Each year nearly 13,000 women in the U.S. develop cervical cancer, and 4,000 lose their lives to the disease.  Globally the numbers are even more striking, with over half a million cases of cervical cancer occurring world-wide. That’s not counting the vast number of women who are diagnosed with cervical pre-cancers, which, while usually very manageable, still require follow-up exams and often even treatment.


Most cervical cancers are caused by infections with high-risk types of the Human Papillomavirus (HPV). Most sexually active people will have at least one HPV infection in their lifetimes, and most cases are harmless, never detected, and are cleared naturally by the immune system. It doesn’t always work so neatly, of course, and a high-risk HPV infection that doesn’t clear puts a woman at risk.

"Each year nearly 13,000 women in the U.S. develop cervical cancer, and 4,000 lose their lives to the disease."

The good news is we have the tools to prevent virtually all cases of cervical cancer. The key is to use them.


Vaccines are available that block the HPV types most often found with cervical (and anal) cancers. HPV vaccines are safe, effective, and can be given to males and females beginning at age 9; they are most effective when given at a young age, before someone becomes sexually active. We need to do a better job in getting adolescents and young adults vaccinated, though: fewer than half of adolescent girls have had all three doses of the vaccine. With boys, only about 14 percent have completed the three-dose series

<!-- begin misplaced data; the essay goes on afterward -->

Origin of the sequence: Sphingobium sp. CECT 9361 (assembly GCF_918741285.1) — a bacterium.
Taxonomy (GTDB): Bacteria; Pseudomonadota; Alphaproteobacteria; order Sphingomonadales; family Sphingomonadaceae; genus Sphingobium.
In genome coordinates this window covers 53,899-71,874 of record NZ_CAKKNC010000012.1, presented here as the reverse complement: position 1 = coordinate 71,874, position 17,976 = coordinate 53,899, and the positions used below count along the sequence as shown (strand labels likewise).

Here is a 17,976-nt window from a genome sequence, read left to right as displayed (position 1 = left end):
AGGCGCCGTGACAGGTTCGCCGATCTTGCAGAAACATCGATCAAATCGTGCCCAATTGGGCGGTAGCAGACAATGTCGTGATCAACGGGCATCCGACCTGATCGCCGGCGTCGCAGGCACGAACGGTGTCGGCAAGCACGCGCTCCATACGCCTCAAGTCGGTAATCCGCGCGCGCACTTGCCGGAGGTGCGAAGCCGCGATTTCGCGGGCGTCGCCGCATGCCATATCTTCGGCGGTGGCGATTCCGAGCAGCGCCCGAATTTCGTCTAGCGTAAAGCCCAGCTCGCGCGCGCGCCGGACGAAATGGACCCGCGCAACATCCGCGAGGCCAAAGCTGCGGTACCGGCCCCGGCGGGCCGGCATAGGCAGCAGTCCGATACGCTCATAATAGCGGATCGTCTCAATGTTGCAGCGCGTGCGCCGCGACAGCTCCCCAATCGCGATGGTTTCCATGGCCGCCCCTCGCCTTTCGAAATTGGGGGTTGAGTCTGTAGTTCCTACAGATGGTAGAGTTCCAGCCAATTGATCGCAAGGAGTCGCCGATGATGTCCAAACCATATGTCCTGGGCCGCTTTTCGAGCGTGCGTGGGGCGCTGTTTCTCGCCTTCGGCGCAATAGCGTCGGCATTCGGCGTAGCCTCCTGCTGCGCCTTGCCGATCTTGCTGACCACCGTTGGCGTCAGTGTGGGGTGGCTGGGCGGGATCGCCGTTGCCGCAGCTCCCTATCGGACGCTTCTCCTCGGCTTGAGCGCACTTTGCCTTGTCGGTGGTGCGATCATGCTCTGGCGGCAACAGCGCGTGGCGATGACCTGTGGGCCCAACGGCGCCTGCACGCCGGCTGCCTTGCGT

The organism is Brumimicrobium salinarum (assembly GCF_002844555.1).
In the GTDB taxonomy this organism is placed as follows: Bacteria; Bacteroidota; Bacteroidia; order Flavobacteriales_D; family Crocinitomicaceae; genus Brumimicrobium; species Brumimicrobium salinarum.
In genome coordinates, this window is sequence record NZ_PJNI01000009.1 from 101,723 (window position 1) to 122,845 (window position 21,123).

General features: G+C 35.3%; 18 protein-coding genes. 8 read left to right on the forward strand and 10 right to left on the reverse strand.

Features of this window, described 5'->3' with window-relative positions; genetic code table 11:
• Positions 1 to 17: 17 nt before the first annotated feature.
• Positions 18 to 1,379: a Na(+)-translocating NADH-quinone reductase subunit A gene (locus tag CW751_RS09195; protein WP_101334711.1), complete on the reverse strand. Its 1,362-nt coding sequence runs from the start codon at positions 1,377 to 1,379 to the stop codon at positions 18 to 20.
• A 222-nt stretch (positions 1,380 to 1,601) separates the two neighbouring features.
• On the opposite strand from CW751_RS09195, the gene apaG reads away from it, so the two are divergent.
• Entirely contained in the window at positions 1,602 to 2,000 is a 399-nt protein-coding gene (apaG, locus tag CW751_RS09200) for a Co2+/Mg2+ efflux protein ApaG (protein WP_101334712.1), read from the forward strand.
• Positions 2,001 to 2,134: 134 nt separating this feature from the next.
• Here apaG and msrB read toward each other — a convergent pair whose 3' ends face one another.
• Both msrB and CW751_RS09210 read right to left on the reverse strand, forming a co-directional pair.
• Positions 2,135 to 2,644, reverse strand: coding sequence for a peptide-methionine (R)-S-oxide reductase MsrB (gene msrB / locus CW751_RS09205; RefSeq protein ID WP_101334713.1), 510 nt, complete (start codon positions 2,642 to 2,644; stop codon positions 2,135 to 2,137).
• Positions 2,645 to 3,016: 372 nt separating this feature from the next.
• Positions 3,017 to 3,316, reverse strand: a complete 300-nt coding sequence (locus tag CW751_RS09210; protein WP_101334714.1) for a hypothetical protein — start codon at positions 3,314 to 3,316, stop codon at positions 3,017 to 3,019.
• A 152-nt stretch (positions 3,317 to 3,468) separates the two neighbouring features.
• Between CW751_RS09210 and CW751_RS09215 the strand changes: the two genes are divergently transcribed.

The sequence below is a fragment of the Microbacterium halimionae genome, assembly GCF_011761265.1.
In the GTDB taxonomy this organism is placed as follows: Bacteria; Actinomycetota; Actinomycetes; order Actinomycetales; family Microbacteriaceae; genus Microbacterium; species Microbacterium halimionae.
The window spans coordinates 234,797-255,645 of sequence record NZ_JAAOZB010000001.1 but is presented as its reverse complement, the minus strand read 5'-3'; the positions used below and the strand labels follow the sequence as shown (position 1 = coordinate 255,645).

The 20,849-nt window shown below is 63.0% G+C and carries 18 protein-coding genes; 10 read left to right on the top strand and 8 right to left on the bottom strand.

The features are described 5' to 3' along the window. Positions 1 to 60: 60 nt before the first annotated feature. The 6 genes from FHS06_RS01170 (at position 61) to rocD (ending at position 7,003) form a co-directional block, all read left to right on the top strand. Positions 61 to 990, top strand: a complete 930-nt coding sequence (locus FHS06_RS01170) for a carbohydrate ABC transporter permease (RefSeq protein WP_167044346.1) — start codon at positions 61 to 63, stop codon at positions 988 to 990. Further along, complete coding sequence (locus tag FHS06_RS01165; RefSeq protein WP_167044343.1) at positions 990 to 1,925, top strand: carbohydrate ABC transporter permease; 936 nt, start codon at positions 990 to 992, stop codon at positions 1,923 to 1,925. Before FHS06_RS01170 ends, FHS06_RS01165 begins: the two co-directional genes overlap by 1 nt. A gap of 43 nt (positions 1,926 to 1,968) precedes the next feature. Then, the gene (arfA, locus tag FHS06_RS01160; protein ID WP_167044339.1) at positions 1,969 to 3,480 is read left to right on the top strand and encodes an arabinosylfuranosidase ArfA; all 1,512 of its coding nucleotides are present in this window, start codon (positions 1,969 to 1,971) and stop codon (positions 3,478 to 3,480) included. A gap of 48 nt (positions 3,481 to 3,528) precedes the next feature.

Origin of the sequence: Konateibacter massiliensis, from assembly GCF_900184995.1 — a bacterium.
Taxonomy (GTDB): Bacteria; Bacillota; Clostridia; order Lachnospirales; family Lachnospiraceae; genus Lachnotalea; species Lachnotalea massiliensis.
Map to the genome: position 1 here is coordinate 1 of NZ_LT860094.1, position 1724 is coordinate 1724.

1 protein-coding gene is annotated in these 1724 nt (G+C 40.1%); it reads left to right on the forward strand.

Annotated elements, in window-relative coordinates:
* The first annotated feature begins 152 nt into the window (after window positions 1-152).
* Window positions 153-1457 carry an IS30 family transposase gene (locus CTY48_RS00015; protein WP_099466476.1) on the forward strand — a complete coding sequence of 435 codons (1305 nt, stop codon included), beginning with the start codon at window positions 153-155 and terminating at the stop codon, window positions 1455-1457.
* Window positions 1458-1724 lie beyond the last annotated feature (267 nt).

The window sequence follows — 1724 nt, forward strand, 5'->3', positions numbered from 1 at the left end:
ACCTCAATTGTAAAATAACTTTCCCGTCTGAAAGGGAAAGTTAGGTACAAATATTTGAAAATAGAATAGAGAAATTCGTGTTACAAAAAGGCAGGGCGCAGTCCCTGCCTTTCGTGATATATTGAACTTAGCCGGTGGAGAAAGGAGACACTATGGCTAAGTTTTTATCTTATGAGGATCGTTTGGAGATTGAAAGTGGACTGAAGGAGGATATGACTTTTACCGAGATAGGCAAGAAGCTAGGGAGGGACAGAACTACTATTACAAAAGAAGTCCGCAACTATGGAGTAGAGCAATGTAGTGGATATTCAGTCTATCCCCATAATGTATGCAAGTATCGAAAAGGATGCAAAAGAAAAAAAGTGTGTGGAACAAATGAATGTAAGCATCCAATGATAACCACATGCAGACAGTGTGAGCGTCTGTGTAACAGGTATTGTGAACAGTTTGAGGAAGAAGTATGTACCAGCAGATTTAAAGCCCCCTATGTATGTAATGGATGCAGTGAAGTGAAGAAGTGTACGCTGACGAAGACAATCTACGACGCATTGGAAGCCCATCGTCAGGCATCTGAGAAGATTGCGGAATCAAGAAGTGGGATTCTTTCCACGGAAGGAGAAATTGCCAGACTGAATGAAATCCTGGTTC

Screening tests

Traditionally, cervical cancer screening has meant having a Pap test. Women should be checked with a Pap, but now HPV tests (that actually find the DNA of the virus) are part of the cervical cancer prevention toolkit, too.

Talk with your health care provider to see how often you should be checked for cervical cancer and which tests are recommended for you. With regular check-ups, most cases of early cervical cancers and pre-cancers can be caught and treated effectively.  What matters is that you start the conversation. Talk to your health care provider, see what they recommend for you, and stick to it.